Rescue ships filled with hundreds of refugees are regularly left stranded at sea for weeks as country after country refuses access to its ports. In 2020, Amnesty International published a report, “Solidarity on trial in Fortress Europe,” condemning how “human rights defenders and civil society organizations that have helped refugees and migrants have been subjected to unfounded criminal proceedings, undue restrictions of their activities, intimidation, harassment, and smear campaigns in several European countries.”

One case cited was the Greek government’s ongoing investigation of a group of 24 volunteer workers who rescued migrants off the coast of Lesbos for alleged human trafficking, money laundering and fraud. Initial charges of espionage had to be dropped. The group includes Sarah Mardini, whose story of helping fellow refugees cross the sea from Turkey to Greece inspired the film The Swimmers.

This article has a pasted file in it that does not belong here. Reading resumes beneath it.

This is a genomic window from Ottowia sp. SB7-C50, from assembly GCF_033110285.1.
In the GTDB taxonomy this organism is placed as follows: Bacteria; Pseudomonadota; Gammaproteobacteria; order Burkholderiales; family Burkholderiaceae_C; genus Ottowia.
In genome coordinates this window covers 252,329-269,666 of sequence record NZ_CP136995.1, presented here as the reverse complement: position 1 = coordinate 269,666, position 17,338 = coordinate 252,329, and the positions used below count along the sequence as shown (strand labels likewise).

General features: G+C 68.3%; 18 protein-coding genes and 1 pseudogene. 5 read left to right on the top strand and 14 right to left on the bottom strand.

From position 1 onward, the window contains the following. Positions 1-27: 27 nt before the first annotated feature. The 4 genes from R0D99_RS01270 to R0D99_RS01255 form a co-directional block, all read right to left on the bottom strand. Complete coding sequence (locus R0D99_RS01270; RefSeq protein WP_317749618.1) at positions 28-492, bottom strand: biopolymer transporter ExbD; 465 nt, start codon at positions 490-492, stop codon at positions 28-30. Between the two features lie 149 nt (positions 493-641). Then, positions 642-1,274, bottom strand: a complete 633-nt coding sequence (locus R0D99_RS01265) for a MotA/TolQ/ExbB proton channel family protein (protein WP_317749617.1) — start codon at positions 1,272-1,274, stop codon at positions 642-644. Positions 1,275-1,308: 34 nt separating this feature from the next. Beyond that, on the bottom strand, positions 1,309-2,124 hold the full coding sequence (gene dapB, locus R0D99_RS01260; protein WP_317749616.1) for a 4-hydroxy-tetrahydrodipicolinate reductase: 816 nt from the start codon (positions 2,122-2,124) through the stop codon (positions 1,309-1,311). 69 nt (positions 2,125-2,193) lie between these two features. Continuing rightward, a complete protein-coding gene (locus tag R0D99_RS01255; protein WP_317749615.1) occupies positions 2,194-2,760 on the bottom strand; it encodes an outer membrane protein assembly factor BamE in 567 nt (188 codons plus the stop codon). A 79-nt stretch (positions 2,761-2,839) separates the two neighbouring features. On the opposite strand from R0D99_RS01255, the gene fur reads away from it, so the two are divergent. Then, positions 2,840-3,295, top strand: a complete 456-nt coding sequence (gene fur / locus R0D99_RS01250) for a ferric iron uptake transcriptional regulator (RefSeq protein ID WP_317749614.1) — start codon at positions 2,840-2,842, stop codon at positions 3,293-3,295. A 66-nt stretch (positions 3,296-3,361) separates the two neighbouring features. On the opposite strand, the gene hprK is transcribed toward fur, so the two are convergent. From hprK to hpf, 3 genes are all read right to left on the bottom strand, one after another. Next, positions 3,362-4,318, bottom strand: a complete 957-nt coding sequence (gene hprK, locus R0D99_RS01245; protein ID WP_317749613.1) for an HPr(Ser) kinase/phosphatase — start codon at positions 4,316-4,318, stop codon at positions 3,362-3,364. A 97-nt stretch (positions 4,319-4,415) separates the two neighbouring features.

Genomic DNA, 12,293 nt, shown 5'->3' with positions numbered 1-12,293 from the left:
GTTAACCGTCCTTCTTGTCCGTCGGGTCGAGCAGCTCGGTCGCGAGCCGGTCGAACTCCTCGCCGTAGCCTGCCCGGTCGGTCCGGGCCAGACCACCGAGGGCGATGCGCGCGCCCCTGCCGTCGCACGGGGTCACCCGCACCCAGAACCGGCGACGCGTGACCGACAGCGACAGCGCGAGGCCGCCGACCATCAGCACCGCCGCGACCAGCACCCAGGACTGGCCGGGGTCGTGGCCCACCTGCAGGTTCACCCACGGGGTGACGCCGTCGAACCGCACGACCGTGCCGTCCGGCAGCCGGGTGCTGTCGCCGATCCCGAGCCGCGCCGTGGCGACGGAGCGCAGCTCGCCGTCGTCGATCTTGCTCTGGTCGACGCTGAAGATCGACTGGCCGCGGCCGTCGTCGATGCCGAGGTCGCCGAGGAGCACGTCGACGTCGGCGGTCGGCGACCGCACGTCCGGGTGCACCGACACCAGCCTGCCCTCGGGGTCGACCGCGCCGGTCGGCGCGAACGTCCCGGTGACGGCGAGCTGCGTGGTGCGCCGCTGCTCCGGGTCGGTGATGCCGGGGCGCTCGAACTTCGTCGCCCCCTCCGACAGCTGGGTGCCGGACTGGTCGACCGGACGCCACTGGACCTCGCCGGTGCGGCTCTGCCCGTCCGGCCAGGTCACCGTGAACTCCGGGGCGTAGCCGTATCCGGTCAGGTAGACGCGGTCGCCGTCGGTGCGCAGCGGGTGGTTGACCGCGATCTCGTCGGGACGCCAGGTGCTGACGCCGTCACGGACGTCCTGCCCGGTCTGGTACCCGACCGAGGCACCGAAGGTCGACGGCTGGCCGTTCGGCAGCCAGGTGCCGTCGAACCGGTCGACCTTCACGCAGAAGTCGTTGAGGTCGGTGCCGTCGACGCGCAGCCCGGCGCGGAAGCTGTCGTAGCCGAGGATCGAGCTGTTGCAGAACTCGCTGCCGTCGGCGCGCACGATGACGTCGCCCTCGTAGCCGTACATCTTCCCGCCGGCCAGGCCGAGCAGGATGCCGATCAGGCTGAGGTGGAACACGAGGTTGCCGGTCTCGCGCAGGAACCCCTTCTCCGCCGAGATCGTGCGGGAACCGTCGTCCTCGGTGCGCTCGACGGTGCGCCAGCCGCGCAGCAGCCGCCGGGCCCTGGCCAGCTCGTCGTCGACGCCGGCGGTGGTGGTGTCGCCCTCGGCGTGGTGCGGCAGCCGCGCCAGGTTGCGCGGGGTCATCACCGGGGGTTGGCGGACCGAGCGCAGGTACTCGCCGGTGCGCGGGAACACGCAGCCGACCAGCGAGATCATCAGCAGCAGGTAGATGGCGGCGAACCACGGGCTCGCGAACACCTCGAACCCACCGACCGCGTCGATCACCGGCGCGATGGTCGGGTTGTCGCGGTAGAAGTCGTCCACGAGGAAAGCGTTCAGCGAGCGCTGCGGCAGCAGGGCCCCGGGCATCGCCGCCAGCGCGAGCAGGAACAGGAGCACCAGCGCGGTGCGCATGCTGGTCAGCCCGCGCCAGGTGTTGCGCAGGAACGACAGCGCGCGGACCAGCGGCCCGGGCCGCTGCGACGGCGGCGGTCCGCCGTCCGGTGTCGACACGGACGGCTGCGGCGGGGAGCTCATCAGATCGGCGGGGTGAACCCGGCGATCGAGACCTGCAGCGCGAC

Mardini fled the devastating war in Syria waged between NATO’s Islamist proxy forces and the government of Bashar al-Assad. The refugees drowned Sunday hailed from Afghanistan, Pakistan, Somalia, and Iran—also the subject of US occupations, military interventions, indiscriminate drone strikes and crippling sanctions and the victims of global inequality and climate change. These factors have created a record forcibly displaced population of more than 100 million people, considered so much human debris by the world’s capitalist governments.